Its an insidious notion within spiritual practices - the harder or more efficiently I practice the more perfect I will become. Often time Yoga teachers and yogis alike are looked upon to be a template of health, dedication and steady balance. Sure we all strive for this, and in the age of social media, it’s more often than not difficult to separate the notion of happiness with perceived happiness.

Yoga is oft looked upon as an “easy” / surefire approach to enlightenment, to deal with flare up of emotions and to hold fast the idea of compassionate listening and understanding. The truth is we suffer, we suffer a great deal and if we use our practice appropriately we are intimately aware of this suffering

From a personal view, the practice and embodiment of yoga does not happen from the knowledge gained, but rather the application of the knowledge we gain to every single situation that arises. According to the Yoga Sutras (1.33), one of the tenements to purify the mind and introduce serenity is to practice compassion (karuna) in the face of suffering. This compassion extends first and foremost, to ourselves and then externally to others. Our interactions with others after all a mirror for our true reflection.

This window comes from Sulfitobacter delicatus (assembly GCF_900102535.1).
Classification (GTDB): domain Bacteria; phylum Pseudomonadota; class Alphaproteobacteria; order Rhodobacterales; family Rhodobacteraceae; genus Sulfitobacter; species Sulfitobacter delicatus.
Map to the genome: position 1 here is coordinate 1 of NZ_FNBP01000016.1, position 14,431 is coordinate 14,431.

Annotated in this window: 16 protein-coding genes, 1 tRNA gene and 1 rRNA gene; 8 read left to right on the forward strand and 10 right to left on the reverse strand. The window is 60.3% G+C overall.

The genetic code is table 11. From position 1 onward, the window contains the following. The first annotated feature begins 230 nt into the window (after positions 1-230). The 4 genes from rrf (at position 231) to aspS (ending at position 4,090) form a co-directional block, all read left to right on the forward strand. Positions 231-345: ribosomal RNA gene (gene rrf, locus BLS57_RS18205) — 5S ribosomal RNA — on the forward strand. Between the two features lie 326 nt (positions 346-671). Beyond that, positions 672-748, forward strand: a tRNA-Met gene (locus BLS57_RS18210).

The practice of karuna asks us to step aside from our notions of perceptions and to open ourselves up to the reality of the situation. It begs us to step into our humanity rather than step away from it and to address suffering with a question of not how can I help, but what am I doing to add to the suffering of myself and others around me? Yoga and compassion are not about ways to step away from pain or turn off the external world, but a method used to embrace darkness and adjust our reaction to them. It asks of us to linger between that point of stimuli and response and approach each interactions inward and outside of ourselves with deep compassion from a place that acknowledges and embraces suffering. When we learn to exude compassion with every interaction our energy is harnessed for useful and safe interactions.